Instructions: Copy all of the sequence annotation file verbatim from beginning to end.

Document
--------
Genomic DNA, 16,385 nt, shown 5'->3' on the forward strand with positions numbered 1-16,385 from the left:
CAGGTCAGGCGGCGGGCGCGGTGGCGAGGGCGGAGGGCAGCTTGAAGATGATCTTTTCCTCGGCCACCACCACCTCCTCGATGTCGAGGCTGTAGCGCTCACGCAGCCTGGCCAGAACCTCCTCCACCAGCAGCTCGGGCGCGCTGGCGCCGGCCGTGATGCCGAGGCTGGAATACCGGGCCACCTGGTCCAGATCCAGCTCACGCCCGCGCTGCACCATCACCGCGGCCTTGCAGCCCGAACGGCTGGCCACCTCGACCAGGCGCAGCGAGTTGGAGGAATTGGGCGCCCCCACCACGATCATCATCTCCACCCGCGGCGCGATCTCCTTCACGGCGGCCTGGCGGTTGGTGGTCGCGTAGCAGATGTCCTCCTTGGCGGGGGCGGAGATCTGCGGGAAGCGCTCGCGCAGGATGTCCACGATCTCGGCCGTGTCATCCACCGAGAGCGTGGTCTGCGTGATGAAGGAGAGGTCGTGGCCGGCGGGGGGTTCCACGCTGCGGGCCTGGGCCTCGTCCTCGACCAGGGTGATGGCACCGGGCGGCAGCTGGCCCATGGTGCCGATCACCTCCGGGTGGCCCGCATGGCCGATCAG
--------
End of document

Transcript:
Genomic DNA, 16,385 nt, shown 5'->3' on the forward strand with positions numbered 1-16,385 from the left:
CAGGTCAGGCGGCGGGCGCGGTGGCGAGGGCGGAGGGCAGCTTGAAGATGATCTTTTCCTCGGCCACCACCACCTCCTCGATGTCGAGGCTGTAGCGCTCACGCAGCCTGGCCAGAACCTCCTCCACCAGCAGCTCGGGCGCGCTGGCGCCGGCCGTGATGCCGAGGCTGGAATACCGGGCCACCTGGTCCAGATCCAGCTCACGCCCGCGCTGCACCATCACCGCGGCCTTGCAGCCCGAACGGCTGGCCACCTCGACCAGGCGCAGCGAGTTGGAGGAATTGGGCGCCCCCACCACGATCATCATCTCCACCCGCGGCGCGATCTCCTTCACGGCGGCCTGGCGGTTGGTGGTCGCGTAGCAGATGTCCTCCTTGGCGGGGGCGGAGATCTGCGGGAAGCGCTCGCGCAGGATGTCCACGATCTCGGCCGTGTCATCCACCGAGAGCGTGGTCTGCGTGATGAAGGAGAGGTCGTGGCCGGCGGGGGGTTCCACGCTGCGGGCCTGGGCCTCGTCCTCGACCAGGGTGATGGCACCGGGCGGCAGCTGGCCCATGGTGCCGATCACCTCCGGGTGGCCCGCATGGCCGATCAG